1 But break my heart, for I must hold my tongue.
2 But this eternal blazon must not be To ears of flesh and blood.
3 But to persevere In obstinate condolement is a course Of impious stubbornness.
4 But look, the morn in russet mantle clad, Walks o'er the dew of yon high eastward hill.
5 And, sister, as the winds give benefit And convoy is assistant, do not sleep, But let me hear from you.
6 But even then the morning cock crew loud, And at the sound it shrunk in haste away, And vanish'd from our sight.
7 In what particular thought to work I know not; But in the gross and scope of my opinion, This bodes some strange eruption to our state.
8 My lord, I did; But answer made it none: yet once methought It lifted up it head, and did address Itself to motion, like as it would speak.
9 These indeed seem, For they are actions that a man might play; But I have that within which passeth show; These but the trappings and the suits of woe.
10 Those friends thou hast, and their adoption tried, Grapple them unto thy soul with hoops of steel; But do not dull thy palm with entertainment Of each new-hatch'd, unfledg'd comrade.
11 In few, Ophelia, Do not believe his vows; for they are brokers, Not of that dye which their investments show, But mere implorators of unholy suits, Breathing like sanctified and pious bawds, The better to beguile.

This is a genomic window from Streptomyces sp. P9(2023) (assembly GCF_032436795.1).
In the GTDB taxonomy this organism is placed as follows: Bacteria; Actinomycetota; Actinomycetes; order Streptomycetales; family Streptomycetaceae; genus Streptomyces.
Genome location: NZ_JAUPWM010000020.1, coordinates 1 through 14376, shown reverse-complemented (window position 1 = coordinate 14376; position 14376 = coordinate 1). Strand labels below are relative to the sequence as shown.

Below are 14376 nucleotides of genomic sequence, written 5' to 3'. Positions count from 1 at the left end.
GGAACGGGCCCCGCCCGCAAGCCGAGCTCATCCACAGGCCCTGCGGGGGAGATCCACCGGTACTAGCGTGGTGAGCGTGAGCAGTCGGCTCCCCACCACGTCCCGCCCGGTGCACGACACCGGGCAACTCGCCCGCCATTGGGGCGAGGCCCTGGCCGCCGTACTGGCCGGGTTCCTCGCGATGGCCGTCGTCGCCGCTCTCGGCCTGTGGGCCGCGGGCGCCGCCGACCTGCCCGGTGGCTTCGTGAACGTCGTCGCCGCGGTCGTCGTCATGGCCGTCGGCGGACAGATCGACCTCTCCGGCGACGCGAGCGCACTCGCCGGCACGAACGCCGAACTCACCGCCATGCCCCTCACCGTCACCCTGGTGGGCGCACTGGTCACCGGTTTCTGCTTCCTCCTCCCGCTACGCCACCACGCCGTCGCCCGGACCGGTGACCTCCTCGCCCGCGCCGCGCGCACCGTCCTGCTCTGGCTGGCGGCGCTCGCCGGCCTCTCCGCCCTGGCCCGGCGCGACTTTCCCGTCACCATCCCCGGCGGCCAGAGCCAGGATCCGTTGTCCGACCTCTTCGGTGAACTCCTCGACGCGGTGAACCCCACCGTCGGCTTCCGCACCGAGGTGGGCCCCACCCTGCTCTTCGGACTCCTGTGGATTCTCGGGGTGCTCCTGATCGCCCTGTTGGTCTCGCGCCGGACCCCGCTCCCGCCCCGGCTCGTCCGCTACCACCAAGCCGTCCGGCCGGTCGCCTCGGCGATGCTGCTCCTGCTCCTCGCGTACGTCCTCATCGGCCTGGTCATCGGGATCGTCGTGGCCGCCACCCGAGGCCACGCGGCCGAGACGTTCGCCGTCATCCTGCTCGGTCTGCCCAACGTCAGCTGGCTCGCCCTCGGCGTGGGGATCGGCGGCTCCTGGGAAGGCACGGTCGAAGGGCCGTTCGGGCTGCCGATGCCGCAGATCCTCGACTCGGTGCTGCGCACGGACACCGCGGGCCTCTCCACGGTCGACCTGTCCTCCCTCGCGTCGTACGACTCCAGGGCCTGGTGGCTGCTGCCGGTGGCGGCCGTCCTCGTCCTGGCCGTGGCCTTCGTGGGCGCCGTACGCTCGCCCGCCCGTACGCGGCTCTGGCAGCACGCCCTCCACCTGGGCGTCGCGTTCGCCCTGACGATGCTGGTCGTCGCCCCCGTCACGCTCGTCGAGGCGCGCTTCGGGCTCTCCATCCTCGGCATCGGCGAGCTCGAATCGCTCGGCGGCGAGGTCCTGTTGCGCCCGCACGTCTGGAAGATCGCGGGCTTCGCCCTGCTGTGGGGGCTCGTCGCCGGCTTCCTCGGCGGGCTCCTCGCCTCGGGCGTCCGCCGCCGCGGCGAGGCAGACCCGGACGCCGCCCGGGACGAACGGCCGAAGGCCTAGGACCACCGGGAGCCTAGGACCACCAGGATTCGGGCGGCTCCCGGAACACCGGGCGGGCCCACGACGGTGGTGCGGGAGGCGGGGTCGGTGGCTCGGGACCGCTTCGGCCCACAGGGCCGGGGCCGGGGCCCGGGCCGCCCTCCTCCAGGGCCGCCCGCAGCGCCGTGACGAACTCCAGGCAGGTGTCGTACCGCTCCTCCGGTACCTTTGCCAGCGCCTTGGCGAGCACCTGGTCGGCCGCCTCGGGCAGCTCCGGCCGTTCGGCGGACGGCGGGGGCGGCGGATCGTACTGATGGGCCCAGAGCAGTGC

12 Costly thy habit as thy purse can buy, But not express'd in fancy; rich, not gaudy: For the apparel oft proclaims the man; And they in France of the best rank and station Are of a most select and generous chief in that.
13 But good my brother, Do not as some ungracious pastors do, Show me the steep and thorny way to heaven; Whilst like a puff'd and reckless libertine Himself the primrose path of dalliance treads, And recks not his own rede.
14 Tis sweet and commendable in your nature, Hamlet, To give these mourning duties to your father; But you must know, your father lost a father, That father lost, lost his, and the survivor bound In filial obligation, for some term To do obsequious sorrow.
15 Madam, come; This gentle and unforc'd accord of Hamlet Sits smiling to my heart; in grace whereof, No jocund health that Denmark drinks today But the great cannon to the clouds shall tell, And the King's rouse the heaven shall bruit again, Re-speaking earthly thunder.
16 But that I am forbid To tell the secrets of my prison-house, I could a tale unfold whose lightest word Would harrow up thy soul; freeze thy young blood, Make thy two eyes like stars start from their spheres, Thy knotted and combined locks to part, And each particular hair to stand on end Like quills upon the fretful porcupine.
17 Now, sir, young Fortinbras, Of unimproved mettle, hot and full, Hath in the skirts of Norway, here and there, Shark'd up a list of lawless resolutes, For food and diet, to some enterprise That hath a stomach in't; which is no other, As it doth well appear unto our state, But to recover of us by strong hand And terms compulsatory, those foresaid lands So by his father lost.
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